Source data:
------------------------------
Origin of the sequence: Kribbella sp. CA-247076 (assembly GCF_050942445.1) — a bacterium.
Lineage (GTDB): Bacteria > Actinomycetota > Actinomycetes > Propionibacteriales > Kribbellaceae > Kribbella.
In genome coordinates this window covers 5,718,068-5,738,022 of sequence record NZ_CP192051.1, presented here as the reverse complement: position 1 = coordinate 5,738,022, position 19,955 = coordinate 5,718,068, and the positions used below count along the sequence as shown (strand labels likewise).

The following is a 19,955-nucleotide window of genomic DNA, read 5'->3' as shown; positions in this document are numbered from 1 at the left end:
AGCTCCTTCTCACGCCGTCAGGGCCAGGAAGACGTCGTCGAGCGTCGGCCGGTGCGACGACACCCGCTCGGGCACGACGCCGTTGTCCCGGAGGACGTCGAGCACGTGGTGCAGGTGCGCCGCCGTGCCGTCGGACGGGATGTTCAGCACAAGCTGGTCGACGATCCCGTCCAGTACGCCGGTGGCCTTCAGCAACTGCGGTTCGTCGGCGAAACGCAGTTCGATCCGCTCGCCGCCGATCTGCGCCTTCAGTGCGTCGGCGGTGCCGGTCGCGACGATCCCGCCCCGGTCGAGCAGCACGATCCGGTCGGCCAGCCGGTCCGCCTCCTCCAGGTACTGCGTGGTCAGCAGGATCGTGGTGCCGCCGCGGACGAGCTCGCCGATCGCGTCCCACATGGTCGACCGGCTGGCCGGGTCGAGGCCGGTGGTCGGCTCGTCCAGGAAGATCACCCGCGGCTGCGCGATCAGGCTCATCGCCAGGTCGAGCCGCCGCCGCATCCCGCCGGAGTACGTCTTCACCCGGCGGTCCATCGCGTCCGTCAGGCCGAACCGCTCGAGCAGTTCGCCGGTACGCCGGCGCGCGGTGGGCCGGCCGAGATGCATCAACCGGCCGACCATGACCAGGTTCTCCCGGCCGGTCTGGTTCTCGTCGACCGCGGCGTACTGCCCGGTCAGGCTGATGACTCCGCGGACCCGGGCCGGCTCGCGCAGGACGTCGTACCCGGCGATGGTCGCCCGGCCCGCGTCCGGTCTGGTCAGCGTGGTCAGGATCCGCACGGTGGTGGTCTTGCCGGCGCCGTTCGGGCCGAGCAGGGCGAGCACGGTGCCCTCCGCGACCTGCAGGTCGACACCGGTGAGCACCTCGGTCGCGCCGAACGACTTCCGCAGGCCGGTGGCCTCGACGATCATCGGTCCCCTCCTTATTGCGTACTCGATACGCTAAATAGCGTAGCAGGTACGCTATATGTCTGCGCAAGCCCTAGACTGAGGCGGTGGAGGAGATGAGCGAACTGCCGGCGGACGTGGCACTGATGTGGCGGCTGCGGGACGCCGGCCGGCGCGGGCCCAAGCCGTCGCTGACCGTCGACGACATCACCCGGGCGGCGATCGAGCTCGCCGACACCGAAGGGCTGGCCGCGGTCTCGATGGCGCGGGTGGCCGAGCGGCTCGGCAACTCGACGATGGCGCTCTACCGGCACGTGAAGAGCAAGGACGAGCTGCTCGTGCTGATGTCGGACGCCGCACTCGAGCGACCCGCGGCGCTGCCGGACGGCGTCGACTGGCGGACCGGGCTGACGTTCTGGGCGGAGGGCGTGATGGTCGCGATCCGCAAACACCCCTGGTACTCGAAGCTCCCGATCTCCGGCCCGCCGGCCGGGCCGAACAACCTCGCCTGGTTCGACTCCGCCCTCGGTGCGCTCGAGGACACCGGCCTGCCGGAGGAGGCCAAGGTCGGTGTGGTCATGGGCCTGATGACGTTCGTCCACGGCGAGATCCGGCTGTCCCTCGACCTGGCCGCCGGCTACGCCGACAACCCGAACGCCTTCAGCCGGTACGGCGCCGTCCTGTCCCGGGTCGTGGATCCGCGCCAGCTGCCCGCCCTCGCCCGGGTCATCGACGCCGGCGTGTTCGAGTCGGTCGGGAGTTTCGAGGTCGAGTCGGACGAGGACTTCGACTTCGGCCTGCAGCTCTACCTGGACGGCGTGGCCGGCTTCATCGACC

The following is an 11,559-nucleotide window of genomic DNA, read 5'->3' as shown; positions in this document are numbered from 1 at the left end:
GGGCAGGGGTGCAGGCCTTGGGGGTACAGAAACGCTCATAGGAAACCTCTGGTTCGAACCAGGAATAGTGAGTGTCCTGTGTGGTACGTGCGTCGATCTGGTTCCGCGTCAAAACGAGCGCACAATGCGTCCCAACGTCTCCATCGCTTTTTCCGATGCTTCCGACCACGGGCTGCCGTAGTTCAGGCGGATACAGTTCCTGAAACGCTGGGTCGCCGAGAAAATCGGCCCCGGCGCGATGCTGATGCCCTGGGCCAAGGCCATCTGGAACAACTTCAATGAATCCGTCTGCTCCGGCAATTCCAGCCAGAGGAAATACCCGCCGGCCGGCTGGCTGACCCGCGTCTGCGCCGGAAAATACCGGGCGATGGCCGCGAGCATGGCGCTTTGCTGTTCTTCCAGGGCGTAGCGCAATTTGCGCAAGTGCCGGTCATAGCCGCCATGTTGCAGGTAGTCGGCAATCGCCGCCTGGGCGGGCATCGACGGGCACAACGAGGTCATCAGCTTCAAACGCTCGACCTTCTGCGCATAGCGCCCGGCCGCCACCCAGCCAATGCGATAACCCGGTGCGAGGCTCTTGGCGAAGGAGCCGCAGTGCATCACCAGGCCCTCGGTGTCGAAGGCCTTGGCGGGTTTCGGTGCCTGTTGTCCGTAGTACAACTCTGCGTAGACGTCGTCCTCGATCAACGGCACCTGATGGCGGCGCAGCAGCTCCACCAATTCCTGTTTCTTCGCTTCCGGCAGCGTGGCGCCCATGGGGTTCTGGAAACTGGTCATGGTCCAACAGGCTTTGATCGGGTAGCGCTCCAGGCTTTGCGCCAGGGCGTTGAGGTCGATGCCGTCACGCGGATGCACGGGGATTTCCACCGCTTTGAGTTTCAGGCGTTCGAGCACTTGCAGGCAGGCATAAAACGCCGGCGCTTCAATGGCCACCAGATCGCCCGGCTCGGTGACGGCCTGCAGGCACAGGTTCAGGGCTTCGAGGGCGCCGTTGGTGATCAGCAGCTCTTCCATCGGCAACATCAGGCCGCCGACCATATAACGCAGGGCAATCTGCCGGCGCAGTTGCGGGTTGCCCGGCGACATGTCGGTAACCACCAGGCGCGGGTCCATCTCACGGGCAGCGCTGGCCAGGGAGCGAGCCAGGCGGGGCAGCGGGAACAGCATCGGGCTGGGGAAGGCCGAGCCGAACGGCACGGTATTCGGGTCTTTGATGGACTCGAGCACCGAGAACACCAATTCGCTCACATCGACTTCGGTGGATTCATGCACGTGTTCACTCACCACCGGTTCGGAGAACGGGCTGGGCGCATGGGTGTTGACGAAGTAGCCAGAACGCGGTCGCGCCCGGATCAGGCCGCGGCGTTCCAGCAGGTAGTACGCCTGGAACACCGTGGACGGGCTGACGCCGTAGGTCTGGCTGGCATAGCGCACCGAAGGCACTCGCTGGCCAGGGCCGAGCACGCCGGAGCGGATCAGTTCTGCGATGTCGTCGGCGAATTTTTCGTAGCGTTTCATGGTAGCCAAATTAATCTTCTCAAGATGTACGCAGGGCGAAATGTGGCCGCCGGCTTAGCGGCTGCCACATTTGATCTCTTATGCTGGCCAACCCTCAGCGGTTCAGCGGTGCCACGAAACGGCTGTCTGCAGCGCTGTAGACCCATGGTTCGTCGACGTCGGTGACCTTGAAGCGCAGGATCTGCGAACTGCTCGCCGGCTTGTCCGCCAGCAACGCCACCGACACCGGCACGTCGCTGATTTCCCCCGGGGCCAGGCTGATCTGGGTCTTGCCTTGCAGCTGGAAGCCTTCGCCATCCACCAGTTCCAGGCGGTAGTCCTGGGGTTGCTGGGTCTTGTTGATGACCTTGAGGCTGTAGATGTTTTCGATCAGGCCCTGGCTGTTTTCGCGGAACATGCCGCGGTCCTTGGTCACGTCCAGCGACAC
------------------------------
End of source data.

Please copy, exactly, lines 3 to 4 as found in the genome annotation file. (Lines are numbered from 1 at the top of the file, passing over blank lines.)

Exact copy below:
In genome coordinates this window covers 5,718,068-5,738,022 of sequence record NZ_CP192051.1, presented here as the reverse complement: position 1 = coordinate 5,738,022, position 19,955 = coordinate 5,718,068, and the positions used below count along the sequence as shown (strand labels likewise).

The following is a 19,955-nucleotide window of genomic DNA, read 5'->3' as shown; positions in this document are numbered from 1 at the left end: